Greek and Hebrew?

Contrary to popular misconception, the Hebrew and Greek languages are not somehow imbued with some supernatural accuracy where each word has, without exception, only one precise meaning. Hebrew and Greek words can have many meanings and can sometimes be translated in numerous ways. The Hebrew and Greek words for "fear" can at times be translated "revere," but it is obvious that the primary meaning in the majority of cases (even in modern translations) is that of "fear," "terror," "dread," etc. As we will detail in Chapter 21, the best way to understand a word is not in consulting Greek or Hebrew lexicons, but by reading the passage in context!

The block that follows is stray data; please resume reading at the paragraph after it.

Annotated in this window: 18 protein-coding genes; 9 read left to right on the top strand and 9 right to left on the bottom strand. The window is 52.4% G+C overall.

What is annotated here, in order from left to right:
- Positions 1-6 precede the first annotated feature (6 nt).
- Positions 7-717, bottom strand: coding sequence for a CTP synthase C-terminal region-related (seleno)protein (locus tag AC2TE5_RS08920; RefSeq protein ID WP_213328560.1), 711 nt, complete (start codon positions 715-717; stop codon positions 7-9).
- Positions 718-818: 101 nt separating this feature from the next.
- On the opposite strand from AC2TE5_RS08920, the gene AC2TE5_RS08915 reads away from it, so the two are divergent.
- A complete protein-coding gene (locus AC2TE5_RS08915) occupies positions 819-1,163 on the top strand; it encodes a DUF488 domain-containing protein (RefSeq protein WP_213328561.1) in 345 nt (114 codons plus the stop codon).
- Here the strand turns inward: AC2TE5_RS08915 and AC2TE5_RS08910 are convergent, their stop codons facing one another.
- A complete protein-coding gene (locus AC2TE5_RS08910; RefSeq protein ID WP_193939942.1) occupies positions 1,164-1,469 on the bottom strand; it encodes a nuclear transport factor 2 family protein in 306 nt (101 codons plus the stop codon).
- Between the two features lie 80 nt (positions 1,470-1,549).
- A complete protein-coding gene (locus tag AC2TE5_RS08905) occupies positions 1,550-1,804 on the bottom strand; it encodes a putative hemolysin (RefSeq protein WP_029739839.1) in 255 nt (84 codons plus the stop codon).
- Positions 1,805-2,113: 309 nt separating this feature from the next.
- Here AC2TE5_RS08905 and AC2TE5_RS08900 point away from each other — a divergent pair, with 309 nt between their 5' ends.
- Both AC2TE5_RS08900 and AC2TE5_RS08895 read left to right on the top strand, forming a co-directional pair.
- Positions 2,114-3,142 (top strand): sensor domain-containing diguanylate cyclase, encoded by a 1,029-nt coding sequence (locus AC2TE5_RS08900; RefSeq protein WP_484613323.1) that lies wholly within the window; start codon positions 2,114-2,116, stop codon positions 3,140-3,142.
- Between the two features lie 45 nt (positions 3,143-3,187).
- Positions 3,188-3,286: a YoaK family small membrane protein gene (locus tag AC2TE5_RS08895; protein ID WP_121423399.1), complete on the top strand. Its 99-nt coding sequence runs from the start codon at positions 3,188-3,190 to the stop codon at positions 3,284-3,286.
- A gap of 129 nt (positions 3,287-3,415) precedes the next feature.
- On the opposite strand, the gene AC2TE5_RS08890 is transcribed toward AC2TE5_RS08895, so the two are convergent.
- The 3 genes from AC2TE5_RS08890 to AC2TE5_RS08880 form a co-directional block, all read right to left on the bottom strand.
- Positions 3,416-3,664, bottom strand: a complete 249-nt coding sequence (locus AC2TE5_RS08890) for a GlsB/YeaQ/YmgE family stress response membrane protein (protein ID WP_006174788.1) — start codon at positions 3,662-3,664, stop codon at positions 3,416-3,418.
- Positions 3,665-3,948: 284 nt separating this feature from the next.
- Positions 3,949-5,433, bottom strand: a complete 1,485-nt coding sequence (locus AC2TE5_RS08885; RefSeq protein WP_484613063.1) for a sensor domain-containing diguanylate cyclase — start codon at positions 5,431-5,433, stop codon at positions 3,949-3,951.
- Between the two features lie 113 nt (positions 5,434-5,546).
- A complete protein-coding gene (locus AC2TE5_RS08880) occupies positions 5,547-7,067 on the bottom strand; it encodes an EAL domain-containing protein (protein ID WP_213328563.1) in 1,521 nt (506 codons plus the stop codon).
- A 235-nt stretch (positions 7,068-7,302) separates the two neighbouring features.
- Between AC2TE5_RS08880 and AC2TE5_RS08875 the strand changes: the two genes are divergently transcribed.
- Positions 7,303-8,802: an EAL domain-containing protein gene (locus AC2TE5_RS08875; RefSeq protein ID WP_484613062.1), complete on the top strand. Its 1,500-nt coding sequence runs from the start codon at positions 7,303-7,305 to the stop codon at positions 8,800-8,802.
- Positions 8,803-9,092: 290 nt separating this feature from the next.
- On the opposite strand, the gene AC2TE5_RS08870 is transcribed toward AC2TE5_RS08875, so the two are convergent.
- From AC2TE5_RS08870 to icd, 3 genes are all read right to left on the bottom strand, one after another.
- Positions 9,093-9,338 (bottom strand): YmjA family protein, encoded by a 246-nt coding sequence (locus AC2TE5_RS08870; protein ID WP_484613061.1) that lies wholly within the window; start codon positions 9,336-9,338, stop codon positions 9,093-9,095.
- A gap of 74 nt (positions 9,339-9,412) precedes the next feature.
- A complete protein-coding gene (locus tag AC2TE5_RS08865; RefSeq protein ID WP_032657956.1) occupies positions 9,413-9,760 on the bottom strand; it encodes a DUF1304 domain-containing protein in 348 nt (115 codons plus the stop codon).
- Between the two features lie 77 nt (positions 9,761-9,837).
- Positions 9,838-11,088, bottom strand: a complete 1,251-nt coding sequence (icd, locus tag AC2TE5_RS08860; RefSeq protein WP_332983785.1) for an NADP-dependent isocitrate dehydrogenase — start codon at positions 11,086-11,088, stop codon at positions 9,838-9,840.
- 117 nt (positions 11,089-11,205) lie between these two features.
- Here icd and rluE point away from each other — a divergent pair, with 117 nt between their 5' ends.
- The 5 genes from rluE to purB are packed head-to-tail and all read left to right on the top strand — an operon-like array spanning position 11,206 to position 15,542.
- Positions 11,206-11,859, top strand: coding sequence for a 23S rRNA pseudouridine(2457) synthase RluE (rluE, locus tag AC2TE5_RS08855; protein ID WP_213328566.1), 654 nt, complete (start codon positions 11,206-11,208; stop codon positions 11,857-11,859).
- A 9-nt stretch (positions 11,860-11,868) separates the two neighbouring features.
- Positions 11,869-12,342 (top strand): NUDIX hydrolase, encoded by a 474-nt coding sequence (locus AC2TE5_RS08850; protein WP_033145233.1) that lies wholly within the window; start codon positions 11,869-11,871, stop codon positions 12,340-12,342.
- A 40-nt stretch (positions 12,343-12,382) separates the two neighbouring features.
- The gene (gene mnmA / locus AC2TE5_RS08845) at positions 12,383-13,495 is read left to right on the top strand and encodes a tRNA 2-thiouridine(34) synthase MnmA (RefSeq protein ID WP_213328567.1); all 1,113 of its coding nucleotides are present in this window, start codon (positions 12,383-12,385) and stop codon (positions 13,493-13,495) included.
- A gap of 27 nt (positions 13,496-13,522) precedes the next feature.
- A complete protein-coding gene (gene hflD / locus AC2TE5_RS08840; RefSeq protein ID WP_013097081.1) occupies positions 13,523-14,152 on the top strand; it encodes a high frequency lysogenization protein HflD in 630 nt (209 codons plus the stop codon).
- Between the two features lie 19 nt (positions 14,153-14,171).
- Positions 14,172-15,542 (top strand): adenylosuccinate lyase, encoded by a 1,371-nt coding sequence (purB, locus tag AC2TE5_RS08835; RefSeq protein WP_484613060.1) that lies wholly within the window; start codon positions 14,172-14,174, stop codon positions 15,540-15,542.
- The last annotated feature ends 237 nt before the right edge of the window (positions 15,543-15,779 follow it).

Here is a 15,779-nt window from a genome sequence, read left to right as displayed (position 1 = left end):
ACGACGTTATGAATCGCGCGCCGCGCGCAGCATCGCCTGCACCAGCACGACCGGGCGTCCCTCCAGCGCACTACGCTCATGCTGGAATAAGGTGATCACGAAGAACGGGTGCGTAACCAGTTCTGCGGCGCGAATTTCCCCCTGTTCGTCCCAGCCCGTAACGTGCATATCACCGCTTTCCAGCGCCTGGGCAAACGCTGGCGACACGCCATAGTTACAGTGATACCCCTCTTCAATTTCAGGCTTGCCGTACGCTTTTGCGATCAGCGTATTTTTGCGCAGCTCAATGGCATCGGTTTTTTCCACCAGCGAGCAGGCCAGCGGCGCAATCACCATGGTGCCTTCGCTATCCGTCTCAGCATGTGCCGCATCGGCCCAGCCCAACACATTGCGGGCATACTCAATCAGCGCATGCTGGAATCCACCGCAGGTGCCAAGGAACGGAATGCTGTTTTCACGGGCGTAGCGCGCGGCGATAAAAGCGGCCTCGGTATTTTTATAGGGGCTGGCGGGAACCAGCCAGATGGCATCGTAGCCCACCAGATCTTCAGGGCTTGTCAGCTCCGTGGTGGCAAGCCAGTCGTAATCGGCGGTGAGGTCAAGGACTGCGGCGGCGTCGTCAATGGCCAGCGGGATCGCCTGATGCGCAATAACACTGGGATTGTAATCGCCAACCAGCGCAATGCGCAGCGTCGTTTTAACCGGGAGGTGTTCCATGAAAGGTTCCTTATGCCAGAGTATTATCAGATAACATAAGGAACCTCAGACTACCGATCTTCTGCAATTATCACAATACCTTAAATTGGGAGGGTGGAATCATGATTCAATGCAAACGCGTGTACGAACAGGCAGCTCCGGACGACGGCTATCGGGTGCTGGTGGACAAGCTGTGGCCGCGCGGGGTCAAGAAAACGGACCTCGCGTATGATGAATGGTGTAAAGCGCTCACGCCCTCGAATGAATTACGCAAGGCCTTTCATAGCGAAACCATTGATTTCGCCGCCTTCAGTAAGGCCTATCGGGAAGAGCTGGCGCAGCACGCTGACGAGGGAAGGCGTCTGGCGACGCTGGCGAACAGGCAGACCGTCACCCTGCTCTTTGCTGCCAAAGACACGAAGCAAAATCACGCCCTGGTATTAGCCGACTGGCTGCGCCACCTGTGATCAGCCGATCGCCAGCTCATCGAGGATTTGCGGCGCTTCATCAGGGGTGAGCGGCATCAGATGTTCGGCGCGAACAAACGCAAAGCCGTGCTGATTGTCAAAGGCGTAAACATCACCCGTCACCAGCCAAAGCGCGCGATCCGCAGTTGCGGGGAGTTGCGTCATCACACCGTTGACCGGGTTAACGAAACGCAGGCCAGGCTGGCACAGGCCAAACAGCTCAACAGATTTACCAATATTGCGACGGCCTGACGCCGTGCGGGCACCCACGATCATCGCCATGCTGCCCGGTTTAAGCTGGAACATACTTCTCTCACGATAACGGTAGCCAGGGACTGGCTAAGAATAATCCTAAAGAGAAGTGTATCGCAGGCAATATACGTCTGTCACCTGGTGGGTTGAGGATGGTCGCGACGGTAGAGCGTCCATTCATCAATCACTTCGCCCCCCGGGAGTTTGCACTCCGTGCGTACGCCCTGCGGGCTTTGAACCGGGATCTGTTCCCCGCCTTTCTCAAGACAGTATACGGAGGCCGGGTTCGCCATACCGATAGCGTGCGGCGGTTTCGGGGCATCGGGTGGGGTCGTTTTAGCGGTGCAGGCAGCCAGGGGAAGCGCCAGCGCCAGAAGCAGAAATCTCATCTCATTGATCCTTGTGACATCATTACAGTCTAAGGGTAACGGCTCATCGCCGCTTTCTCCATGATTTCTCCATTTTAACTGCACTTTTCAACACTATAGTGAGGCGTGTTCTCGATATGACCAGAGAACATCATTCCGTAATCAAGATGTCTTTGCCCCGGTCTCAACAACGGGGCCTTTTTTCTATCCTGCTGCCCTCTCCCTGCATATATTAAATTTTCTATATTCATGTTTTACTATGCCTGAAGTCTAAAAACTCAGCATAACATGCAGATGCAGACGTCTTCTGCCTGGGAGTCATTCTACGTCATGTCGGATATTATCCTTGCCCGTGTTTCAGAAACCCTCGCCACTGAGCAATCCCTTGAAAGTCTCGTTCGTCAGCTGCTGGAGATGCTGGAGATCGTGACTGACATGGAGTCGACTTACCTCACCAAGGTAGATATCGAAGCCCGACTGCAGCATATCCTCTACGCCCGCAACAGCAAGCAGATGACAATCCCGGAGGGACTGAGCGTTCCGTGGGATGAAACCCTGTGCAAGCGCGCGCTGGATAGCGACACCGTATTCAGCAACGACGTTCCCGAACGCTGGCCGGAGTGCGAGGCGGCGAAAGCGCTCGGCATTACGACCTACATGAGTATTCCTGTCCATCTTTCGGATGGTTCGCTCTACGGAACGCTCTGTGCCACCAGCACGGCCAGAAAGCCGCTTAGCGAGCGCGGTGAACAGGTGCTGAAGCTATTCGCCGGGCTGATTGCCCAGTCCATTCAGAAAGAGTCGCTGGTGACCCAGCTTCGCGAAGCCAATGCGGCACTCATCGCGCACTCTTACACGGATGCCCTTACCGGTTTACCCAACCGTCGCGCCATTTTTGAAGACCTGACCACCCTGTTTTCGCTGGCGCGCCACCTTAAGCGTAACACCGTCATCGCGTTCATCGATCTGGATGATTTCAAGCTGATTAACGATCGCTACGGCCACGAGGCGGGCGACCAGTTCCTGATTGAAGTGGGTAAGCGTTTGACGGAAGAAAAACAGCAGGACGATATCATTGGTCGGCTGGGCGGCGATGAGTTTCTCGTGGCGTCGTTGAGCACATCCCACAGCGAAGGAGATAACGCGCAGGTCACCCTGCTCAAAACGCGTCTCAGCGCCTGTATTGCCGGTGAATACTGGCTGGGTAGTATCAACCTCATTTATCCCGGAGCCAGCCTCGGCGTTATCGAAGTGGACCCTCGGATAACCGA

In the Old Testament the word for "fear" is translated from the Hebrew word ya-re. This word is translated "fear" 154 times in the King James Bible. It is the word used by Jacob in Genesis 32:11, when he said, I fear him (Esau), lest he will come and smite me." In Deuteronomy 2:25 it is used as synonymous with “trembling” and being “in anguish”. It is translated "dread" in 1 Chronicles 22:13; it is translated "terrible" in Joel 2:11,31; Exod. 34:10; Deut. 7:21; and Zeph. 2:11.

The Greek word for fear in all of the New Testament passages on the fear God is phobos (from which we get “phobia”). "Great fear came upon the church after Ananias and Sapphira were struck dead. (Acts 5:11)  It is the same word translated "fear" in the following verses: Matthew 14:26; 28:4; Luke 2:9; 21:26 ("men’s hearts failing them for fear"); Acts 5:5; Rev. 18:15…passages which refer to men "shaking," "becoming as dead men," and fearing for their lives.

Virtually all of this information is systematically ignored by those who insist that fear of God" in the Bible does not mean fear, but "reverential awe."

Biblically defined Fear

Descriptive words